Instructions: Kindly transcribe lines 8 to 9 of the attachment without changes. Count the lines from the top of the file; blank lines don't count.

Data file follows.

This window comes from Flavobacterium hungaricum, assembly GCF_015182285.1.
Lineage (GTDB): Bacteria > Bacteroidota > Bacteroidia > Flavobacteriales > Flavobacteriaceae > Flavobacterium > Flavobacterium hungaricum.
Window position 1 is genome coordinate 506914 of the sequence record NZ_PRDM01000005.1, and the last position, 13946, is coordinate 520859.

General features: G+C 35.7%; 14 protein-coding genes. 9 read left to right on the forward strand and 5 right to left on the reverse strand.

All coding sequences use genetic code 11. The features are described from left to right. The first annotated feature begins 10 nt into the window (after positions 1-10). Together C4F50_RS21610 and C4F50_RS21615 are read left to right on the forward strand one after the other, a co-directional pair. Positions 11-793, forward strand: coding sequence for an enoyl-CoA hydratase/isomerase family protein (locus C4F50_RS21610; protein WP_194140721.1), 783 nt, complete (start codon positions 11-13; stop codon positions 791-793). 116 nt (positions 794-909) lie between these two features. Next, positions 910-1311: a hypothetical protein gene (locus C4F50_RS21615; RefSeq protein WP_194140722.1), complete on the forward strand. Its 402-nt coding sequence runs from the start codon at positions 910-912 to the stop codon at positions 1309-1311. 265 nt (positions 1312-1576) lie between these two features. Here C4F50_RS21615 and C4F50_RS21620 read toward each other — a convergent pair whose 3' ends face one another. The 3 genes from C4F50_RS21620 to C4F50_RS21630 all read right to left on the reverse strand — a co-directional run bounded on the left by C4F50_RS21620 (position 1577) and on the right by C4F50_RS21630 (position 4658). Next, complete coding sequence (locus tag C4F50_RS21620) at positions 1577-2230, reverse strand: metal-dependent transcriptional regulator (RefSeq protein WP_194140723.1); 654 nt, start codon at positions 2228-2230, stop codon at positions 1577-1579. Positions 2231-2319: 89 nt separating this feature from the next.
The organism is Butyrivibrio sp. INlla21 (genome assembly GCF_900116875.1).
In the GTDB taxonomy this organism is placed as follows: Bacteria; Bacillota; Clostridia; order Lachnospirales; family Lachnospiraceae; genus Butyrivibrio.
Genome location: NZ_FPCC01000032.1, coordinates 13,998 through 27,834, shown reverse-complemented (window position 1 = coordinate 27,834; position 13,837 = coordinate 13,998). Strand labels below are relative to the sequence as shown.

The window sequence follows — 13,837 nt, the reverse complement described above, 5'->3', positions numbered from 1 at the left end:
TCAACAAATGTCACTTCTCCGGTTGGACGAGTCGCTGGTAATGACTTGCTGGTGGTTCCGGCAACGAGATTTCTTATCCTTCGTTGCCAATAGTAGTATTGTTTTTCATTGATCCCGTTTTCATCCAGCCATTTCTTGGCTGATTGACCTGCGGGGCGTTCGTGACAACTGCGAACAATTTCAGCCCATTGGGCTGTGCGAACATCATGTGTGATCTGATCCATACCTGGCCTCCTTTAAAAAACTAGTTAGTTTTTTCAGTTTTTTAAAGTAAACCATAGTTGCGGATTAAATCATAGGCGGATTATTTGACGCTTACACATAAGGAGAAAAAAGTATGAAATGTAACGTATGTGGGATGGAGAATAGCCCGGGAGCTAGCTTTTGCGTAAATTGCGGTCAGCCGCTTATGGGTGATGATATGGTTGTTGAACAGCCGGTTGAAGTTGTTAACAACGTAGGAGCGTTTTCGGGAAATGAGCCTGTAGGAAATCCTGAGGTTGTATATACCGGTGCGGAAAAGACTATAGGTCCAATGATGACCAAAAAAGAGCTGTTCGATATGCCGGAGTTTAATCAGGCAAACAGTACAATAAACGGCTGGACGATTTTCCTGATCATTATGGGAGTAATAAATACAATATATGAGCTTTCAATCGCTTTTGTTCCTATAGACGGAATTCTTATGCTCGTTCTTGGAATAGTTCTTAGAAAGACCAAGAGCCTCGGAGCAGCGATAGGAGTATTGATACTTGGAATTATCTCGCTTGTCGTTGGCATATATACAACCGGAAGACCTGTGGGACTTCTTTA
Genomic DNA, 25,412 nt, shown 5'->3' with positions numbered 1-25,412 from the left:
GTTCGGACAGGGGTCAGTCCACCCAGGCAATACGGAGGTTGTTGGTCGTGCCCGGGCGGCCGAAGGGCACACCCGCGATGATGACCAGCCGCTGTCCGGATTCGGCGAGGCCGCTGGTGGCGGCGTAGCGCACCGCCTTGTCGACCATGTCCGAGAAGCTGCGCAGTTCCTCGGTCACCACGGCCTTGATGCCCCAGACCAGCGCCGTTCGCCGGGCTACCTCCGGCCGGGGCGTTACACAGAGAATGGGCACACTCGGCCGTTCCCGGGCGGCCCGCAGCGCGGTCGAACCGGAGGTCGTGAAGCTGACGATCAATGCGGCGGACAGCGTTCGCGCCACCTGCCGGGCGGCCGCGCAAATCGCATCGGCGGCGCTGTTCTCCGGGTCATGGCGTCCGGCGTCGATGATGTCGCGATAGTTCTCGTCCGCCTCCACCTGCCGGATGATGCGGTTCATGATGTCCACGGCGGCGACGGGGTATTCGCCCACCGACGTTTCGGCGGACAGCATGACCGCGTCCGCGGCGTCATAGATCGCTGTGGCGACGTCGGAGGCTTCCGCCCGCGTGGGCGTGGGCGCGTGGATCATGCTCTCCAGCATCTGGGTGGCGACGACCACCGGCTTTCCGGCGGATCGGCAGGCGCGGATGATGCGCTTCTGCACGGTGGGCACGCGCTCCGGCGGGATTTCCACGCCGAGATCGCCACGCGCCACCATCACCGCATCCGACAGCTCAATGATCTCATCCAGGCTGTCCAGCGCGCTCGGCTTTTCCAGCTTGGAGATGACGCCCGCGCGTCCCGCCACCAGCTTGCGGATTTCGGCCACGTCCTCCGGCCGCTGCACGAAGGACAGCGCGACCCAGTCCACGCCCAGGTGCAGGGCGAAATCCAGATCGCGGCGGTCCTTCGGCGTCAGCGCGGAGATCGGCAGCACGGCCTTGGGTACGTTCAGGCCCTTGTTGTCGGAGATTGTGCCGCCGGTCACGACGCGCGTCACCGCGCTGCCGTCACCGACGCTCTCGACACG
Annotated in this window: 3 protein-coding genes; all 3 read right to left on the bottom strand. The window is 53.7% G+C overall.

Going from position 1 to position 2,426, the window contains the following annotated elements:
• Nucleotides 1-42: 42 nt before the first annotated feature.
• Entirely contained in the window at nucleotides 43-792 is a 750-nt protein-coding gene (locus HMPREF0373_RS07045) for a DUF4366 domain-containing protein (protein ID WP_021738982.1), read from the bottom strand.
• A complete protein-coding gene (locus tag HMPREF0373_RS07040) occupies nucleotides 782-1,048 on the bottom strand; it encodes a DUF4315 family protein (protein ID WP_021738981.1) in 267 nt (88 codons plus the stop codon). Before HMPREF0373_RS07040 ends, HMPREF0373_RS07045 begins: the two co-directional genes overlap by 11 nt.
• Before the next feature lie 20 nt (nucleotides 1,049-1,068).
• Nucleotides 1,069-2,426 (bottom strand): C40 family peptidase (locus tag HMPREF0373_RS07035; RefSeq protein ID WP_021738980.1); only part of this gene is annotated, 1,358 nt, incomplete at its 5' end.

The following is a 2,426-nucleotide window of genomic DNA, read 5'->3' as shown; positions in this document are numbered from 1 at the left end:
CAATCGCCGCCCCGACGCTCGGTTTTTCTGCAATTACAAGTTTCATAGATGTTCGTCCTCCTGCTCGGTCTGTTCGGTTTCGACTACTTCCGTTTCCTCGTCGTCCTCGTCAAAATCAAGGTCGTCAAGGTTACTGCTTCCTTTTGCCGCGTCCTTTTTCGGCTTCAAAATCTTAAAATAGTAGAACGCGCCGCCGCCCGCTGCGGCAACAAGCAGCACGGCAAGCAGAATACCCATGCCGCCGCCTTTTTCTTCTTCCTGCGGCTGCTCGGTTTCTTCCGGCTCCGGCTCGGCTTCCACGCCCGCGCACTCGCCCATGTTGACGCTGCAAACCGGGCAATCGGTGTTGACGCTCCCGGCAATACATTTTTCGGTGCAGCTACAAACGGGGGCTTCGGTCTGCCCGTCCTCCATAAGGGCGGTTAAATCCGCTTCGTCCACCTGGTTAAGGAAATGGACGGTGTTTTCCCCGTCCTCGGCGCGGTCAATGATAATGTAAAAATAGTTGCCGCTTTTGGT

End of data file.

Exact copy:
Genome location: NZ_FPCC01000032.1, coordinates 13,998 through 27,834, shown reverse-complemented (window position 1 = coordinate 27,834; position 13,837 = coordinate 13,998). Strand labels below are relative to the sequence as shown.

The window sequence follows — 13,837 nt, the reverse complement described above, 5'->3', positions numbered from 1 at the left end: